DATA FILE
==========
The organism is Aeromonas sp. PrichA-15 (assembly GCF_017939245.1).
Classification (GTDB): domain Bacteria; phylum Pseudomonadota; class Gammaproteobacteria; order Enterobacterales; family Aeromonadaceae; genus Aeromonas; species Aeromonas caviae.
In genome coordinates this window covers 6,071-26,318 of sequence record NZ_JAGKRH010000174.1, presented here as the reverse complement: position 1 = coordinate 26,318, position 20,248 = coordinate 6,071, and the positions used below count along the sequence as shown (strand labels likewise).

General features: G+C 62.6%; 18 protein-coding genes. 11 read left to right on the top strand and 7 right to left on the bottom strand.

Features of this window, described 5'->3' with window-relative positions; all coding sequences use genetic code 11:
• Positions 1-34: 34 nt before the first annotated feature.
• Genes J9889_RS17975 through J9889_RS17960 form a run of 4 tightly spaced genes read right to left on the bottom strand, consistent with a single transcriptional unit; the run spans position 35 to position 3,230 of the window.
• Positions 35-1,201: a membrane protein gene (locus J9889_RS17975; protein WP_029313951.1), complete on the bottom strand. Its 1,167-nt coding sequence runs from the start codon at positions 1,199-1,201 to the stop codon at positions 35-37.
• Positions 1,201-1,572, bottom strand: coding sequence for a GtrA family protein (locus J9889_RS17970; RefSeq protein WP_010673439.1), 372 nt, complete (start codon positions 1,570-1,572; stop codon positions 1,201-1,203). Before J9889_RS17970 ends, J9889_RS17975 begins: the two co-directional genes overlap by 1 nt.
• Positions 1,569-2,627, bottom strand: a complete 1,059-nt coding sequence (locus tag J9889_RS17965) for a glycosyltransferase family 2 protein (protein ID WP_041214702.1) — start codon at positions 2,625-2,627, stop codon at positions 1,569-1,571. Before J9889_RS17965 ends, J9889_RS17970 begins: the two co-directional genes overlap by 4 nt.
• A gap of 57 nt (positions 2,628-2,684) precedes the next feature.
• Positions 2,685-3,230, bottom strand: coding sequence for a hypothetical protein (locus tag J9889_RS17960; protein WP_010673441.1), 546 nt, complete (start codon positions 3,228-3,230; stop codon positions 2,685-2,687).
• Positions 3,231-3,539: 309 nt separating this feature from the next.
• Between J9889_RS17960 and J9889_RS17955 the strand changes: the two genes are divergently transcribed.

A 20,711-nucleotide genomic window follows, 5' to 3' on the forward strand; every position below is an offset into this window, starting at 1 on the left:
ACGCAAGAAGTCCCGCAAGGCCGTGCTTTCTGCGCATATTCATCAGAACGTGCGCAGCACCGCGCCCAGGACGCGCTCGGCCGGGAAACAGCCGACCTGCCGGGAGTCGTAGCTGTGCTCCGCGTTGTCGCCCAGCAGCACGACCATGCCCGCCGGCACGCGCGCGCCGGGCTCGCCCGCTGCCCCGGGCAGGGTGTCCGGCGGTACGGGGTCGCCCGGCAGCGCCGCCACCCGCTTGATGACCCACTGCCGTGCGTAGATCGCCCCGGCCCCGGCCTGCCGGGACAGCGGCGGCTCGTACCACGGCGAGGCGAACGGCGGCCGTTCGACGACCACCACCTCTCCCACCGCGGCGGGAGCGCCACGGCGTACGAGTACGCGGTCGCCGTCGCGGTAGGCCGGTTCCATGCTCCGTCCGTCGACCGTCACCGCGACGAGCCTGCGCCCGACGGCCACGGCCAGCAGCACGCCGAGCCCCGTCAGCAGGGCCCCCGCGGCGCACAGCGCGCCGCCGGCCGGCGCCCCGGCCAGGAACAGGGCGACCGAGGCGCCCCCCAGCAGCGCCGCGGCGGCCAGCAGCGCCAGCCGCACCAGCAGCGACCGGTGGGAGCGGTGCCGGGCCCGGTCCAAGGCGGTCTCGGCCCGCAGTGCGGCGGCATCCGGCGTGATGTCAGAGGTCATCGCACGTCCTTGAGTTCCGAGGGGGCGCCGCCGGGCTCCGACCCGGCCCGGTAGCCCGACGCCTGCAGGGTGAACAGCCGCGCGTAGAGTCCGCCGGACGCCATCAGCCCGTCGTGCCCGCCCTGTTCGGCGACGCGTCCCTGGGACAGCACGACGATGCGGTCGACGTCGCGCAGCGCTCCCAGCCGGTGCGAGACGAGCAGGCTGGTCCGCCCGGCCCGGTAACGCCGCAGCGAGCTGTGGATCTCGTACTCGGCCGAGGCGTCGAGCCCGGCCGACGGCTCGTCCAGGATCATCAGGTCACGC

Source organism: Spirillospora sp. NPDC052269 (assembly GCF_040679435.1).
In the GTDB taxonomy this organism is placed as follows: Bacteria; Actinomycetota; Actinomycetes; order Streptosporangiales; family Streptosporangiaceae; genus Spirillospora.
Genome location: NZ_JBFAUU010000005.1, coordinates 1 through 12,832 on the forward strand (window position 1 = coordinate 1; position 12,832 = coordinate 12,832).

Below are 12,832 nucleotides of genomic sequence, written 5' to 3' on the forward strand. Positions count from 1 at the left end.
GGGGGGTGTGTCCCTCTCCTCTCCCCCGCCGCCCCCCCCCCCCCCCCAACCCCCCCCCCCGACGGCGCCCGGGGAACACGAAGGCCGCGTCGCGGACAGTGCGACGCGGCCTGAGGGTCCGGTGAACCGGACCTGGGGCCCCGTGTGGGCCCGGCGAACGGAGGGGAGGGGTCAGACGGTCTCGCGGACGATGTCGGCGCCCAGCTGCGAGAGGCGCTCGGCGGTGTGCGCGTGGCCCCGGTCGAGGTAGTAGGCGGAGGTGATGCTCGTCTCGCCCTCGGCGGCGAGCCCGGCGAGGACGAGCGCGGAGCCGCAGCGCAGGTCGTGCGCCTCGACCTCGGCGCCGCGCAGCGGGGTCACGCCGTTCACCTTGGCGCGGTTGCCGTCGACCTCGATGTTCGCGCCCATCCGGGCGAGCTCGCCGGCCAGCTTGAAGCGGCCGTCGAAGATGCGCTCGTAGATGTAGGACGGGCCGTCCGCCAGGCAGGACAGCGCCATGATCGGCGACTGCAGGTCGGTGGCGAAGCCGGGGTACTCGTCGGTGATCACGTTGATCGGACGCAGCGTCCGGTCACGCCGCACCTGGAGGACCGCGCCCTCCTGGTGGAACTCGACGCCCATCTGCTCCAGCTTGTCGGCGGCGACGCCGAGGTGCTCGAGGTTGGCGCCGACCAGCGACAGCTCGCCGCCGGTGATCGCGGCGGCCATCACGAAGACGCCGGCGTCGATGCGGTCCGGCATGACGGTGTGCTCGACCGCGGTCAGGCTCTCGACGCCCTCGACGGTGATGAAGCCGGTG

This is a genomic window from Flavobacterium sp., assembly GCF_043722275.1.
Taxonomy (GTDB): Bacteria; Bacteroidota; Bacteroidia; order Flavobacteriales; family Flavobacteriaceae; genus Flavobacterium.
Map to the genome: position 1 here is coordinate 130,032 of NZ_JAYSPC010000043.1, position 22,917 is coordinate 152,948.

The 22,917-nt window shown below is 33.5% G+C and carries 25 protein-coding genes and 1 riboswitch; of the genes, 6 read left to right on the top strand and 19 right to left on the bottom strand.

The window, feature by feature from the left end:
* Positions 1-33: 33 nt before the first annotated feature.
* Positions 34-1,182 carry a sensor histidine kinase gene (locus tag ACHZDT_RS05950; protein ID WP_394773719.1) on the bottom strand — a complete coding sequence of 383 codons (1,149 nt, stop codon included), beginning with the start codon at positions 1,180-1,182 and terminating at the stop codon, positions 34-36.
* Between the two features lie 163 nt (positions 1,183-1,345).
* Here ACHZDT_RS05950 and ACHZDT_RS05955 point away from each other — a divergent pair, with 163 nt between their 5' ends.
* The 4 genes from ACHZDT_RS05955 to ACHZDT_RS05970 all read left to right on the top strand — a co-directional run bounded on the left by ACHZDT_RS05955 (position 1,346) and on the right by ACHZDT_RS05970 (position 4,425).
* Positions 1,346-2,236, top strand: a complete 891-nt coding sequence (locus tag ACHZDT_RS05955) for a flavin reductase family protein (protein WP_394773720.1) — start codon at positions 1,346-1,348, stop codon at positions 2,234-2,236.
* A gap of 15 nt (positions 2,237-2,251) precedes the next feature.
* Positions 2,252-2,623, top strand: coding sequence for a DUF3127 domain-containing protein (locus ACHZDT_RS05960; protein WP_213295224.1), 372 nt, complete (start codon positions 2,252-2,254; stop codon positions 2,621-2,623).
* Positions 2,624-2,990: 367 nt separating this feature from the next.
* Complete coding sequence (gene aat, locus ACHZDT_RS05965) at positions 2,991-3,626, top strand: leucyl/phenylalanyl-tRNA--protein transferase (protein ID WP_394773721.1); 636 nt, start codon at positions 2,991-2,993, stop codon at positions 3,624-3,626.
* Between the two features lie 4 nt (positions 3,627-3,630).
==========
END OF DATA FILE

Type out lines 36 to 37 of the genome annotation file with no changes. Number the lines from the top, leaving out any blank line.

* Complete coding sequence (gene aat, locus ACHZDT_RS05965) at positions 2,991-3,626, top strand: leucyl/phenylalanyl-tRNA--protein transferase (protein ID WP_394773721.1); 636 nt, start codon at positions 2,991-2,993, stop codon at positions 3,624-3,626.
* Between the two features lie 4 nt (positions 3,627-3,630).